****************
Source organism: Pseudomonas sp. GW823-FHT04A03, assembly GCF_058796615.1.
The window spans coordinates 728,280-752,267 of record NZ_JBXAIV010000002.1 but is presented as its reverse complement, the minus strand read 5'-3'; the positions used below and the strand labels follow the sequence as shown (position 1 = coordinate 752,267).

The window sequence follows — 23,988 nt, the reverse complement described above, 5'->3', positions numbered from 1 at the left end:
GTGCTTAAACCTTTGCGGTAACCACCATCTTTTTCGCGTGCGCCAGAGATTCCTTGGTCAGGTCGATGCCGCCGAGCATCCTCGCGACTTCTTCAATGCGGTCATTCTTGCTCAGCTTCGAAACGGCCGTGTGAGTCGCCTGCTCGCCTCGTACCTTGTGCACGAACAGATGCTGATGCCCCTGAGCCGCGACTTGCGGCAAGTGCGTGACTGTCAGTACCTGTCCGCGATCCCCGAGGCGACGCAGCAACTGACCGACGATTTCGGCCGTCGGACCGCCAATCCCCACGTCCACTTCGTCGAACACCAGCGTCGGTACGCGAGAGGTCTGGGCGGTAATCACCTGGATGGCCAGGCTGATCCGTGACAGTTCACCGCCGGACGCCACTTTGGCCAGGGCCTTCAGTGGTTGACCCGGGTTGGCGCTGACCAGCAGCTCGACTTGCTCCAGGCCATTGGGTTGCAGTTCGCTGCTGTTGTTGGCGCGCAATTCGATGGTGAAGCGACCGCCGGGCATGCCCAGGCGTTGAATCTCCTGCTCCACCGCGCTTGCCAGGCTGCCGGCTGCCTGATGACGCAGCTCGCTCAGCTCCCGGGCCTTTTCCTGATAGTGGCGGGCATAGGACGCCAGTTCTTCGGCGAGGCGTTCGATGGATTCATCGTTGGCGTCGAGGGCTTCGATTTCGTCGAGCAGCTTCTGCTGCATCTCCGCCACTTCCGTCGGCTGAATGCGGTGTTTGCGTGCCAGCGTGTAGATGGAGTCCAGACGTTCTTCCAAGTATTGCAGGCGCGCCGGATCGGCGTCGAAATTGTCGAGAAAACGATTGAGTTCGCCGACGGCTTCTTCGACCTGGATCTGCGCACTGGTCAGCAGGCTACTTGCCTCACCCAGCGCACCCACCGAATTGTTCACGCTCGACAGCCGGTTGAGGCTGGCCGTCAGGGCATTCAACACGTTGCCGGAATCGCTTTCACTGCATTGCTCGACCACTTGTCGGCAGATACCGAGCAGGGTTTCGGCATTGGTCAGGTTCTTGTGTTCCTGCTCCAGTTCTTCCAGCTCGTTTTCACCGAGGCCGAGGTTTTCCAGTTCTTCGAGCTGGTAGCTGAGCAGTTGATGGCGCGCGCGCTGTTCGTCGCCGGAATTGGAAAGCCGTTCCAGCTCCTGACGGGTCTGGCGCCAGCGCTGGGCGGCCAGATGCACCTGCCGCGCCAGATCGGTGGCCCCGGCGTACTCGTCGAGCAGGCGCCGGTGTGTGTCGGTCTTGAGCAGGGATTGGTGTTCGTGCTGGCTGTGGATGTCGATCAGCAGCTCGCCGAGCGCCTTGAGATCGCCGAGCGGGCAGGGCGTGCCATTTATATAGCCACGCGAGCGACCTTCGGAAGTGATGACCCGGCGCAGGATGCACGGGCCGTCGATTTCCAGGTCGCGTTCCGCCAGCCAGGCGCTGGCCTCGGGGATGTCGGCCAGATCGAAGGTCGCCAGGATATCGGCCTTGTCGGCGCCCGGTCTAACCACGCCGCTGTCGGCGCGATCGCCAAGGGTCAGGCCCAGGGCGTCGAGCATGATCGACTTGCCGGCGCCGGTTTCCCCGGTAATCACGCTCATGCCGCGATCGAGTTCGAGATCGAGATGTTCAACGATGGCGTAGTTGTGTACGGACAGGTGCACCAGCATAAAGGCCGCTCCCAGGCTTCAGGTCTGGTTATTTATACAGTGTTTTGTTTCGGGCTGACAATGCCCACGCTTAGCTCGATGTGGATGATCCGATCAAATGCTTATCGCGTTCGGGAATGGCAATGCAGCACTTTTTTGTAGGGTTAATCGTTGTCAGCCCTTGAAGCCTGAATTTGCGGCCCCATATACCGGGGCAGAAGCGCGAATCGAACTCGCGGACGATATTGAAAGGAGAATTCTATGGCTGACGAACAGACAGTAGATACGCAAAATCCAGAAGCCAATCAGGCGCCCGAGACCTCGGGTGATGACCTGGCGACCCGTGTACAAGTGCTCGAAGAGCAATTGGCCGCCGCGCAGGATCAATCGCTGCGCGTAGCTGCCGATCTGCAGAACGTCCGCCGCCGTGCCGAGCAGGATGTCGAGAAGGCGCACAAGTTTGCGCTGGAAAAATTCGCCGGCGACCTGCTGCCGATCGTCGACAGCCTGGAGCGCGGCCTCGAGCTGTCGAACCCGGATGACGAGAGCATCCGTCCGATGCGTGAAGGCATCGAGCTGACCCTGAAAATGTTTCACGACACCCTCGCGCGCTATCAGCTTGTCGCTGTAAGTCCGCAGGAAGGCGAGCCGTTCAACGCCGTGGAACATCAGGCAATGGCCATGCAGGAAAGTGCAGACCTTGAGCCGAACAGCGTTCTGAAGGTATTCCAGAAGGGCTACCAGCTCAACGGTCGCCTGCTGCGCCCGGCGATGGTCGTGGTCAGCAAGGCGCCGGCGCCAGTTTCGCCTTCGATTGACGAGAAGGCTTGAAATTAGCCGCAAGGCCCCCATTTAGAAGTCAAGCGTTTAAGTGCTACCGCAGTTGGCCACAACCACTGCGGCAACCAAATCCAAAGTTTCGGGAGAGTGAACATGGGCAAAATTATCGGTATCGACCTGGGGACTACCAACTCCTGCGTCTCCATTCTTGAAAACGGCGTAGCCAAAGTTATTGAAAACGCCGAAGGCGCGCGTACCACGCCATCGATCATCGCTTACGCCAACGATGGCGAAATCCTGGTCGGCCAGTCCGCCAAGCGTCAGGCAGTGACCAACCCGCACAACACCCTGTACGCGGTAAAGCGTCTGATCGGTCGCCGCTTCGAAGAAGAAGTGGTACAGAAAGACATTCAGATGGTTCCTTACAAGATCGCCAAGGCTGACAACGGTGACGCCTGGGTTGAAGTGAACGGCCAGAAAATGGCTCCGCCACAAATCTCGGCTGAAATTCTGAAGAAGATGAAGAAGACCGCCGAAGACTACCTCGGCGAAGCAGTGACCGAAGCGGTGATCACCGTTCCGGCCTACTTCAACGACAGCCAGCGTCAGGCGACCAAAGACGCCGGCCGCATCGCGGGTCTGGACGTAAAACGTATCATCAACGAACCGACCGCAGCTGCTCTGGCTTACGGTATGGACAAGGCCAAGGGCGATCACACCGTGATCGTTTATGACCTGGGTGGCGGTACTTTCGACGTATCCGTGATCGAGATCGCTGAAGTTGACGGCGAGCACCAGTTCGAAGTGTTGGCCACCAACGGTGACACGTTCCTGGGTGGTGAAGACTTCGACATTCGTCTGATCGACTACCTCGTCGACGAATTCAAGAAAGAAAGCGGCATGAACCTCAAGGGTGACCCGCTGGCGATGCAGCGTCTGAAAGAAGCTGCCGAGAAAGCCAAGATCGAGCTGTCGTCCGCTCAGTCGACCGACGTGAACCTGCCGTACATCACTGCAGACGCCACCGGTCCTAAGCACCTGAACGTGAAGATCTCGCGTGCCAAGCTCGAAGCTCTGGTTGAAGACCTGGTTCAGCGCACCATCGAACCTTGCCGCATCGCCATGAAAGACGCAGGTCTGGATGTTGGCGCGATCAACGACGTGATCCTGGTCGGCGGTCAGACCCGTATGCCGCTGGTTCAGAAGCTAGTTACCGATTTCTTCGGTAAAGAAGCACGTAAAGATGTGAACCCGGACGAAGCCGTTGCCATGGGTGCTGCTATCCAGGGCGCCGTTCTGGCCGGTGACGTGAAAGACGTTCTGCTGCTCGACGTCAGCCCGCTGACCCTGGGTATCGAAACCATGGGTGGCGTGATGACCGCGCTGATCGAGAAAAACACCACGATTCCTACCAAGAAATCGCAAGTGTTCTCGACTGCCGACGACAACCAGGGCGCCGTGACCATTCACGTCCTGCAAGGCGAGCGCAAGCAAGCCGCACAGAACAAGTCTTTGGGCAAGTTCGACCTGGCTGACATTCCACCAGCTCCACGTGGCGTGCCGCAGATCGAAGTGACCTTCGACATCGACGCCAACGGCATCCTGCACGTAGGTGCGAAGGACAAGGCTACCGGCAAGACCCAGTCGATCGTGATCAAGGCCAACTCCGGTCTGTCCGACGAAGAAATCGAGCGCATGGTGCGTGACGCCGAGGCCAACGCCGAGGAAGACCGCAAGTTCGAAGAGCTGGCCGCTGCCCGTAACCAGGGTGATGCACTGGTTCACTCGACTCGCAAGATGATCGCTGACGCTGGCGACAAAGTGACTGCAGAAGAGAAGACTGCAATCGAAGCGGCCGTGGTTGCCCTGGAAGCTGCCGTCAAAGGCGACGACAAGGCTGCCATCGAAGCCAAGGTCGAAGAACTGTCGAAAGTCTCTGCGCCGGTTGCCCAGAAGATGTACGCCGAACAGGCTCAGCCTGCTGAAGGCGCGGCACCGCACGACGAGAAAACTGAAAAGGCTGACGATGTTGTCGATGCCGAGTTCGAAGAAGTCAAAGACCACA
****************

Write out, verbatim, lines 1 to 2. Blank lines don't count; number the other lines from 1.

Source organism: Pseudomonas sp. GW823-FHT04A03, assembly GCF_058796615.1.
The window spans coordinates 728,280-752,267 of record NZ_JBXAIV010000002.1 but is presented as its reverse complement, the minus strand read 5'-3'; the positions used below and the strand labels follow the sequence as shown (position 1 = coordinate 752,267).